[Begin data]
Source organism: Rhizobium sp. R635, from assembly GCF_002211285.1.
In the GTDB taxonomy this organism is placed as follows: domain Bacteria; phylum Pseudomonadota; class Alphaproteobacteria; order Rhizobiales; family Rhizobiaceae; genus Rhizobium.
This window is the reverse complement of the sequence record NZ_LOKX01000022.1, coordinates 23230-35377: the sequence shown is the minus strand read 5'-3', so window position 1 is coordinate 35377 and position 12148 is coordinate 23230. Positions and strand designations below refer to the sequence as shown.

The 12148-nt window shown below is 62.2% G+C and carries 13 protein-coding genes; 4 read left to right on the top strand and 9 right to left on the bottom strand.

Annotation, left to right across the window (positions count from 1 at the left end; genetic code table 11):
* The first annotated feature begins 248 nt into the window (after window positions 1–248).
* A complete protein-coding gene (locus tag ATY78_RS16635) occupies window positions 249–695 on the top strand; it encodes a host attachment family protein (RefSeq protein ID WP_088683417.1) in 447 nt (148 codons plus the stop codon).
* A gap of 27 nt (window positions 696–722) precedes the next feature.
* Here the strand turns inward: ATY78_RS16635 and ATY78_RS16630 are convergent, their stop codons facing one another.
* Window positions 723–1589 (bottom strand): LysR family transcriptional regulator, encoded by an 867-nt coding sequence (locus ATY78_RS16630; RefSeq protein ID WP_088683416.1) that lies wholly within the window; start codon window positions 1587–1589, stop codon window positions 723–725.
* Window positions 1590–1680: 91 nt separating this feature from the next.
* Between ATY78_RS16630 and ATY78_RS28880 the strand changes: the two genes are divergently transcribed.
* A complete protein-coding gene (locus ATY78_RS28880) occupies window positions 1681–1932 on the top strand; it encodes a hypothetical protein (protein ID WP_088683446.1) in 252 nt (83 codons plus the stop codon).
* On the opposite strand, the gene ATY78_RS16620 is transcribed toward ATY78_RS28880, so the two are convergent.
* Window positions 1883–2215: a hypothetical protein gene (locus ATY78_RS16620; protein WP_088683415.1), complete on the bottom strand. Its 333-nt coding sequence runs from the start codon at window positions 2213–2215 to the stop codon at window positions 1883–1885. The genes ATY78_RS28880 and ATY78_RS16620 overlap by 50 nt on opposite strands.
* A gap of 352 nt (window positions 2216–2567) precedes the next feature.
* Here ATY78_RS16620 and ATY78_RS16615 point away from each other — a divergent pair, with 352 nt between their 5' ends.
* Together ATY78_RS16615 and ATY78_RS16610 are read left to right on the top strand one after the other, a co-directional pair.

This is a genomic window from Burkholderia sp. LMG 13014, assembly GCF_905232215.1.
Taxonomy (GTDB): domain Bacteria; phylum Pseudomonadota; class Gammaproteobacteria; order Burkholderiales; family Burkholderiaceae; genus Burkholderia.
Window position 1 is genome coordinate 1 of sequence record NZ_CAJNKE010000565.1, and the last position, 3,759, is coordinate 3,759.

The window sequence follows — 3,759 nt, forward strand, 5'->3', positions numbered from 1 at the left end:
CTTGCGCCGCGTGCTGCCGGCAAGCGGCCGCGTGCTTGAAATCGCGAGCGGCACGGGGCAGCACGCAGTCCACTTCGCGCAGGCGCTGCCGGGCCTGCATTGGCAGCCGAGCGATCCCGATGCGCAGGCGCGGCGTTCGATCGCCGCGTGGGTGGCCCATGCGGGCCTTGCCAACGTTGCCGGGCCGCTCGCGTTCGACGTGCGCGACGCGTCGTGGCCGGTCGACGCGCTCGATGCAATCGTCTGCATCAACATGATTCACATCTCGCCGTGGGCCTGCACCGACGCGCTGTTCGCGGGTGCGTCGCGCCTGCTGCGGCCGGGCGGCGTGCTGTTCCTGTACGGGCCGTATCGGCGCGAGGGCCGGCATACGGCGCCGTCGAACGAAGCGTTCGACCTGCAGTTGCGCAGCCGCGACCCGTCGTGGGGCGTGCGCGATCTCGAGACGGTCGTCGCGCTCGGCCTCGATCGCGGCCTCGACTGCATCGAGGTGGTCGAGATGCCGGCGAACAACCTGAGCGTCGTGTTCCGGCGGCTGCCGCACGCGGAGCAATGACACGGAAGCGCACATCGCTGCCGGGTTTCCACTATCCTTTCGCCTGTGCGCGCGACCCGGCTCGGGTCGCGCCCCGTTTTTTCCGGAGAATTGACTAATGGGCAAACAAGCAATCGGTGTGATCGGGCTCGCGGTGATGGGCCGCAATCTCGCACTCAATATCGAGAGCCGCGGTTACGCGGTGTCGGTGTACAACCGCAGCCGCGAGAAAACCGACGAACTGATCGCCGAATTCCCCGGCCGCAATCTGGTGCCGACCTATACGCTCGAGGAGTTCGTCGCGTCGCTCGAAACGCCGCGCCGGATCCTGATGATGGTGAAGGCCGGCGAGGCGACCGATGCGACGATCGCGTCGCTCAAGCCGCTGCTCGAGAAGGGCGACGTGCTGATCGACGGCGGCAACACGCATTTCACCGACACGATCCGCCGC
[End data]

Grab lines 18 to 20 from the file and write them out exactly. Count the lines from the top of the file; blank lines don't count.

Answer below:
* Together ATY78_RS16615 and ATY78_RS16610 are read left to right on the top strand one after the other, a co-directional pair.

This is a genomic window from Burkholderia sp. LMG 13014, assembly GCF_905232215.1.
Taxonomy (GTDB): domain Bacteria; phylum Pseudomonadota; class Gammaproteobacteria; order Burkholderiales; family Burkholderiaceae; genus Burkholderia.